Date of Award

1-1996

Degree Type

Thesis

Degree Name

Doctor of Philosophy (PhD)

Department

Classics

Supervisor

Katherine M.D. Dunbabin

Language

English

Abstract

As individuals who fell outside the prevailing norms of society, dwarfs were often regarded as prodigies in antiquity: living amulets as well as instruments of private and public entertainment. The roles assumed by dwarfs in Hellenistic and Roman society are explored through evaluation of literary and archaeological evidence. Most literary citations point to dwarfs as entertainers for wealthy households and their guests and also for public audiences. A catalogue of bronze and terracotta figures represents musicians, dancers, combatants and athletes. An INTRODUCTION and CHAPTER ONE explain the aims of the thesis; describe limitations posed by the nature of surviving material; and review the modern literature. CHAPTER TWO summarises ancient literary testimony (Greek and Latin terms, and functions and perceptions of dwarfs) as well as relevant archaeological material not included in the catalogue. CHAPTERS THREE, FOUR and FIVE focus on iconography, i.e. details of costumes and associated objects. Further considerations include clinical features of dwarfism (CHAPTER SIX); function and significance (CHAPTER SEVEN); and provenience and dating (CHAPTER EIGHT). Following the CONCLUSION, a CATALOGUE lists and describes 185 objects, each with museum and inventory number, bibliography, and proveniences. The archaeological record, although lacking many monuments of secure provenience and date, indicates the widespread popularity of dwarf representations in Egypt, the Mediterranean and continental Europe. They share some similarities. in style, function and subject matter, with those of classical Greece and pre-Ptolemaic Egypt, but at the same time, living dwarfs must survive in a climate of societal rejection which worsens in Hellenistic and Roman times.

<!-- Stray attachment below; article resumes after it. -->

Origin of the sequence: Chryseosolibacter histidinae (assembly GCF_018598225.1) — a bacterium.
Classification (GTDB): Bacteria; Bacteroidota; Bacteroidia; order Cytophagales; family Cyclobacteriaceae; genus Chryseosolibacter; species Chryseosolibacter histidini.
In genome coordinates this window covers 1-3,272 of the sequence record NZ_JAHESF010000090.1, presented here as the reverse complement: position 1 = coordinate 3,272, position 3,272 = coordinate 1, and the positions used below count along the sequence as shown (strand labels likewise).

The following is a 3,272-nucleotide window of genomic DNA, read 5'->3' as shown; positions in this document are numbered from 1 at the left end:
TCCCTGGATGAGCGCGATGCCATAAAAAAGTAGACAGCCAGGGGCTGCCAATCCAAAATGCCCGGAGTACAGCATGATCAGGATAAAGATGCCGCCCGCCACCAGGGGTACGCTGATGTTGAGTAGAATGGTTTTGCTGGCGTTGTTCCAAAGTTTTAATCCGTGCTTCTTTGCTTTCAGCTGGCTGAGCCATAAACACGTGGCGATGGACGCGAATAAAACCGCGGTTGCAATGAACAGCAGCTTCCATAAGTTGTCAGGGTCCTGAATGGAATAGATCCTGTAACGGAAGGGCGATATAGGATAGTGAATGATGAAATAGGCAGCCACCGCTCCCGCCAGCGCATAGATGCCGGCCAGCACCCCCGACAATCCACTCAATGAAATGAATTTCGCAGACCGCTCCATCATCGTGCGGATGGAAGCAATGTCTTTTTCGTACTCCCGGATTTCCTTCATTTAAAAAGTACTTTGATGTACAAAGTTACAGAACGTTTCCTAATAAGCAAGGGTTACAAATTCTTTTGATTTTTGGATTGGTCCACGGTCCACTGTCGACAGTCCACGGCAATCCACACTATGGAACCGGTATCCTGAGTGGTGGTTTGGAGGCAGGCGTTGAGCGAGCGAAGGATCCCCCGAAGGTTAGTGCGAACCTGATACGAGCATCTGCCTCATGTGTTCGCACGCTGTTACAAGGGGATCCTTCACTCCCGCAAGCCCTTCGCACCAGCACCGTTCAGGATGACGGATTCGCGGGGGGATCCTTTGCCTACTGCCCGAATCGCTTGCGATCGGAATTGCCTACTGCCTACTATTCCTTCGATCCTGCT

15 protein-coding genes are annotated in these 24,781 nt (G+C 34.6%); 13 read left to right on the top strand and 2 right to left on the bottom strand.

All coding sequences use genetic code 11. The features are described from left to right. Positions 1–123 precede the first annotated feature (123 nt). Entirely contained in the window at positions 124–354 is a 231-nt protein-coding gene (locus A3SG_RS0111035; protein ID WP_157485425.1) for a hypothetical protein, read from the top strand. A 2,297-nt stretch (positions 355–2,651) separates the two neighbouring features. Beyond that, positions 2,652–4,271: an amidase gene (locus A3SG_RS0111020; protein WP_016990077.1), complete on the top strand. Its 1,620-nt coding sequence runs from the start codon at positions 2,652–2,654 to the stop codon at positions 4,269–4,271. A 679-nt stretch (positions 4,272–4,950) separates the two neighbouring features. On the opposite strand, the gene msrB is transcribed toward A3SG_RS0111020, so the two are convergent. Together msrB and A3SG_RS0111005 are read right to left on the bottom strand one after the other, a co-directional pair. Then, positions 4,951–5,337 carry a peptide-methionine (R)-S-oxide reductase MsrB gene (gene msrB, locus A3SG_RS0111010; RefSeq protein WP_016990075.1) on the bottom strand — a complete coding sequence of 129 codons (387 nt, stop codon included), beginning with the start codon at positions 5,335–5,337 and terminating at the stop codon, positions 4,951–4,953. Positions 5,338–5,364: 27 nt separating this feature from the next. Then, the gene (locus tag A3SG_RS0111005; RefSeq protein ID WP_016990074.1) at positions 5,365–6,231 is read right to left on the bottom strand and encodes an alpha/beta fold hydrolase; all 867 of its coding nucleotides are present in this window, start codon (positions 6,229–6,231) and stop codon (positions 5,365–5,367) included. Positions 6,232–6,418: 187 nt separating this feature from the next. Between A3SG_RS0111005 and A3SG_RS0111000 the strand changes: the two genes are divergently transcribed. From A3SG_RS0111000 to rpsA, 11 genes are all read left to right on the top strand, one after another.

McMaster University Library

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